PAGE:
Bright new history traces music through the ages; James Galway's Music in Time, by William Mann. New York: Henry N. Abrams. 384 pp. $22.50.

By , Cary Neeper is a string bassist and a folk musician.

In an age when interest in personalities runs high, it is not surprising to find a history of music concentrating heavily on the lives of composers. This anecdotal survey of major eras and themes in the development of composed Western music was developed with the television series of the same name, hosted by flutist-conductor James Galway and written by London Times music critic William Mann.

Mann concentrates on the personal, social, and musical influences that shaped the composers' styles. ''Every piece of music ever composed was fired by a particular moment in history, and a place, and a creative individual,'' he says.

This is a lively narrative in which analytical and descriptive criticism is only rarely marred by less useful personal opinion written with judgmental fervor. We see the music of each composer take shape as a reflection of his life , his environment, and his contact with other composers. Guillaume Dufay, for instance, in 1474 senses death and writes his own funeral mass; Giuseppe Sammartini, an 18th-century oboist and composer, works as musician and major-domo of the household for the Prince of Wales; Joseph Haydn plays string quartets as first violin with violist Wolfgang Mozart, second violinist Ditters von Dittersdorf, and cellist Johann Vanhall; early 20th-century composers Stravinsky, Satie, and Hindemith struggle for new expression amid the horrors of the world wars and the innovations of the Machine Age.

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Portraits or photographs, samples of handwritten scores, and quotations from personal letters make each person come to life.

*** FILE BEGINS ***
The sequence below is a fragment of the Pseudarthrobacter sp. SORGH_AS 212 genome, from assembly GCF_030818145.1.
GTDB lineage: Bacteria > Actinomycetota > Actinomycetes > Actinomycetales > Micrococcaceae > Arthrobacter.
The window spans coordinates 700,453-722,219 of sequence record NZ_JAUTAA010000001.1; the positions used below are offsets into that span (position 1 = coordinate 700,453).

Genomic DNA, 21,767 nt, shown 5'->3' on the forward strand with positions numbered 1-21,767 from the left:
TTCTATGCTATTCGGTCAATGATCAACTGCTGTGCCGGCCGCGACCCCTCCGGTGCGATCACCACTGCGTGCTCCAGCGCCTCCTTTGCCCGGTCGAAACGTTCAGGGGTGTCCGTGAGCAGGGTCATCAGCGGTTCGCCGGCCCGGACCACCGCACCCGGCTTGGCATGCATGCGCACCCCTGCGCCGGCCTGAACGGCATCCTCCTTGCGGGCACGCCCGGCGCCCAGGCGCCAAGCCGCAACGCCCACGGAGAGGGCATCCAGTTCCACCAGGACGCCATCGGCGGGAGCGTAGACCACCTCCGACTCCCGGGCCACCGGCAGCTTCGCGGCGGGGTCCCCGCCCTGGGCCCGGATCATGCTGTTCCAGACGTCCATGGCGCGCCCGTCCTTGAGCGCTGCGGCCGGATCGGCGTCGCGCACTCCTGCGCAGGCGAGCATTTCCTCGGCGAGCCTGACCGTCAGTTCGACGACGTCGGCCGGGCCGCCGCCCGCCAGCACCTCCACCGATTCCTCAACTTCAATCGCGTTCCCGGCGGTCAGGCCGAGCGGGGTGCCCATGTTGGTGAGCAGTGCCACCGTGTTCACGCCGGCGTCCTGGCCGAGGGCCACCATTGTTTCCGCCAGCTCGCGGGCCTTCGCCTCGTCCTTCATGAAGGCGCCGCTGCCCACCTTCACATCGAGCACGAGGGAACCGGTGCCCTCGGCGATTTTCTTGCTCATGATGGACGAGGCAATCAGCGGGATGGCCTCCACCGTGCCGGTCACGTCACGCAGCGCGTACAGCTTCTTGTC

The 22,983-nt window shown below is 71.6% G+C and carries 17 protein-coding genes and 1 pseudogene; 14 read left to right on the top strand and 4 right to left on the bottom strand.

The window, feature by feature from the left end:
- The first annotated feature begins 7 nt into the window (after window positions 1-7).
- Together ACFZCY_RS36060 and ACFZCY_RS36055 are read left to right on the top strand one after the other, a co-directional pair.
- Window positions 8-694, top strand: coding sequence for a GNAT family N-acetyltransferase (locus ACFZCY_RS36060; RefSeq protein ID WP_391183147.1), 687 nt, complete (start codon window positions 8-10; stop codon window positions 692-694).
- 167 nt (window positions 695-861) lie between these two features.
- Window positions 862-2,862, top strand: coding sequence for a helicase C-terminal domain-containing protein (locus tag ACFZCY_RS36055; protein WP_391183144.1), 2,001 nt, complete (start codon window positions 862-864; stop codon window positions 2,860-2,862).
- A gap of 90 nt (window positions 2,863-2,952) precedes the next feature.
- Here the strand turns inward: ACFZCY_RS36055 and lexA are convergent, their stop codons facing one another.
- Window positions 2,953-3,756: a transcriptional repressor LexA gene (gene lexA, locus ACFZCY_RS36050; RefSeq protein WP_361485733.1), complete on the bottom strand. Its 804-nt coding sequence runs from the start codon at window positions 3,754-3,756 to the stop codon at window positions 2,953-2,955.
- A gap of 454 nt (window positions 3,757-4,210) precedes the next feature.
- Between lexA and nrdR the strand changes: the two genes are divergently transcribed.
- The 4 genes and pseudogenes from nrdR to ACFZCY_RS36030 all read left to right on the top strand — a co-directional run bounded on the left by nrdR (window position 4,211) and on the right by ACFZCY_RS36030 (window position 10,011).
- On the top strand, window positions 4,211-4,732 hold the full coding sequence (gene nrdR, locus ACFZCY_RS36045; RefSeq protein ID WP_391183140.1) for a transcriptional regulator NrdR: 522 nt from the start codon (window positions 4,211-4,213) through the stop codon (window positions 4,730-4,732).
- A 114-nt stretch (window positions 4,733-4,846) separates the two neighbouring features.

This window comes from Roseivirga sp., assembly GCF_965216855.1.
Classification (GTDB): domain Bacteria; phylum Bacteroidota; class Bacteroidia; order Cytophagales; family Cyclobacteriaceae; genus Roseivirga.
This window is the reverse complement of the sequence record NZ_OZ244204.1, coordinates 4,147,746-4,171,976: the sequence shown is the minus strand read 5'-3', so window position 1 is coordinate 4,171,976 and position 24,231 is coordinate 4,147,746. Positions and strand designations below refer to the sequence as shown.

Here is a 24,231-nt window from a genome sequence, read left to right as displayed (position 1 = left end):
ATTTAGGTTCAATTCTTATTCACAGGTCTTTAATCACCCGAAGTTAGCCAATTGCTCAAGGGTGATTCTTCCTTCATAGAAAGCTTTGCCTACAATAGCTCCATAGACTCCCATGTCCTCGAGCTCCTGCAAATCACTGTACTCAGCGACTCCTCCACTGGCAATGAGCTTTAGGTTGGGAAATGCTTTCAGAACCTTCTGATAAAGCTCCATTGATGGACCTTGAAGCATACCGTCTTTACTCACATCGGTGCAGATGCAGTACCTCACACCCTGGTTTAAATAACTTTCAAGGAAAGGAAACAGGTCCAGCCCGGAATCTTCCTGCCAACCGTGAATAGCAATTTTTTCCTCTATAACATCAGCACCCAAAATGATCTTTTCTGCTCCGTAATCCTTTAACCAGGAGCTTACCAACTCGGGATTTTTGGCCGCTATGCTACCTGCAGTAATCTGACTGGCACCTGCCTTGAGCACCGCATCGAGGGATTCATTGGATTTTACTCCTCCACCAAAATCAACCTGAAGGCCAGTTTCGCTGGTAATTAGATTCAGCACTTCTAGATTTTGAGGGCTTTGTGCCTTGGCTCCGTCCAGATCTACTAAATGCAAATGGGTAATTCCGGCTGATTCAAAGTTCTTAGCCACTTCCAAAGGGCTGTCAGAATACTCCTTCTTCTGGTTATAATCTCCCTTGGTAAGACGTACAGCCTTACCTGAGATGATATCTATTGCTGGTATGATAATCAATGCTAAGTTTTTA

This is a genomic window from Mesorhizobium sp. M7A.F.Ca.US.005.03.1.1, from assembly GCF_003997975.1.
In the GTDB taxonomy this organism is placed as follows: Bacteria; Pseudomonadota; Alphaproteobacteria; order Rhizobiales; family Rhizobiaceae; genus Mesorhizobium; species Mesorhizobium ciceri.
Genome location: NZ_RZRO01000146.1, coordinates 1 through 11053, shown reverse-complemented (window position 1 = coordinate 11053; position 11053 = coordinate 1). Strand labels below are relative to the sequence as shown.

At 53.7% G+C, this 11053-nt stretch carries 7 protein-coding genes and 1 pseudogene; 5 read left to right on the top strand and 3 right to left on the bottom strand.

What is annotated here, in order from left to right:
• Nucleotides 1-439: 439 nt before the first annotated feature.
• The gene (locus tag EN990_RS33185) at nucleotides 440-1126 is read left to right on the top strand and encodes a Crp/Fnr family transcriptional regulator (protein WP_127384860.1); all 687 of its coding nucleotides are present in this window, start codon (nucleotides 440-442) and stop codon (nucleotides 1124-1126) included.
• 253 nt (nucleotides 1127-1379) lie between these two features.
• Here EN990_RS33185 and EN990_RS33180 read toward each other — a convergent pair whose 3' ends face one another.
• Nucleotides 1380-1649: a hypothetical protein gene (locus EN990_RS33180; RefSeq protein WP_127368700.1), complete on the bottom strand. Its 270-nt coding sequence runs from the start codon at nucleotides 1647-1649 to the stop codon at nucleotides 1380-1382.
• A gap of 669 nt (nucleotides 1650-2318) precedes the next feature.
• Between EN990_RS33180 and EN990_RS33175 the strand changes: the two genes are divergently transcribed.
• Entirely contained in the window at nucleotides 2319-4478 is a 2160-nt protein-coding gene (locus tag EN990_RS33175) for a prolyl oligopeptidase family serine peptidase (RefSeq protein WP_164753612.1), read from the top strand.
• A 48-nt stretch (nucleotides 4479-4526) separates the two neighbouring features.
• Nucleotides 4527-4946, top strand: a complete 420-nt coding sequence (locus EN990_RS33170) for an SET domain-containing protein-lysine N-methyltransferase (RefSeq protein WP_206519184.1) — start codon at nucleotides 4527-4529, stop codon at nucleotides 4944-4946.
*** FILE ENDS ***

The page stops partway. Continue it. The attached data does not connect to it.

Only the broadest outlines of music theory are suggested in this book, and only when necessary to understand compositional innovations. More detailed histories of selected instruments, and important styles of composition and performance, are left to italicized inserts in the text.

Mann seems to realize the difficulty of describing the quality of music in words. He concentrates more on composers' motivations than on wordy descriptions of their sound. For the dedicated reader, a list of recordings is provided to illustrate each chapter.

Throughout, the book reflects its title, ''Music in Time.'' Mann points out how vocal and instrumental music changes and develops as a product of history. He shows how fashion, circumstance, and pure chance help determine what music becomes famous and popular or what work of equal genius might lie neglected.

We see Pope Gregory's modes and the ancient pentatonic scale come full circle in the tunes of the Beatles. Improvisation reaches one peak in J. S. Bach and the High Baroque and another peak in 20th-century jazz.

Finally, we understand our own century as being unique in its persistent use of dissonance and in its reverence for ''old'' music (as opposed to that freshly composed for the moment). In conclusion, Mann suggests that ''our receptivity has to move forward'' while ''so much experiment in so many directions'' gradually sorts itself out ''along lines accessible to every interested listener.''

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